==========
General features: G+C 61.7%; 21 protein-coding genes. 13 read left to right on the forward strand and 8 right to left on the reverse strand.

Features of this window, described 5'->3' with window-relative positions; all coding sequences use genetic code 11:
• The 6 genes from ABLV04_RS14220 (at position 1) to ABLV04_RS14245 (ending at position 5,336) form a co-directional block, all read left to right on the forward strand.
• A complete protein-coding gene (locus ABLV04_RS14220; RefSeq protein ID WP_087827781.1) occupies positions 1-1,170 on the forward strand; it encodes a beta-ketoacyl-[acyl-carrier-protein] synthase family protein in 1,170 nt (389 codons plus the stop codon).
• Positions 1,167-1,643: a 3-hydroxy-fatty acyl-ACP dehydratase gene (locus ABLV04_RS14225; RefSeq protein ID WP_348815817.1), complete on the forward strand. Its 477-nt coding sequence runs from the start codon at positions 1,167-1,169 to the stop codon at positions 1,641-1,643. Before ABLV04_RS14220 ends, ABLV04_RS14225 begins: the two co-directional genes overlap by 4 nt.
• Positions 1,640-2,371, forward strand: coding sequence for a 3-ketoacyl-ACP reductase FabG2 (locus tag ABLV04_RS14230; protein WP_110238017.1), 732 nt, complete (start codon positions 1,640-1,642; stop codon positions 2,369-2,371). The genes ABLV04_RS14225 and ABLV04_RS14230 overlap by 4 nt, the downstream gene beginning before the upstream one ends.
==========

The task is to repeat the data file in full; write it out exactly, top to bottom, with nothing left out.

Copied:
General features: G+C 61.7%; 21 protein-coding genes. 13 read left to right on the forward strand and 8 right to left on the reverse strand.

Features of this window, described 5'->3' with window-relative positions; all coding sequences use genetic code 11:
• The 6 genes from ABLV04_RS14220 (at position 1) to ABLV04_RS14245 (ending at position 5,336) form a co-directional block, all read left to right on the forward strand.
• A complete protein-coding gene (locus ABLV04_RS14220; RefSeq protein ID WP_087827781.1) occupies positions 1-1,170 on the forward strand; it encodes a beta-ketoacyl-[acyl-carrier-protein] synthase family protein in 1,170 nt (389 codons plus the stop codon).
• Positions 1,167-1,643: a 3-hydroxy-fatty acyl-ACP dehydratase gene (locus ABLV04_RS14225; RefSeq protein ID WP_348815817.1), complete on the forward strand. Its 477-nt coding sequence runs from the start codon at positions 1,167-1,169 to the stop codon at positions 1,641-1,643. Before ABLV04_RS14220 ends, ABLV04_RS14225 begins: the two co-directional genes overlap by 4 nt.
• Positions 1,640-2,371, forward strand: coding sequence for a 3-ketoacyl-ACP reductase FabG2 (locus tag ABLV04_RS14230; protein WP_110238017.1), 732 nt, complete (start codon positions 1,640-1,642; stop codon positions 2,369-2,371). The genes ABLV04_RS14225 and ABLV04_RS14230 overlap by 4 nt, the downstream gene beginning before the upstream one ends.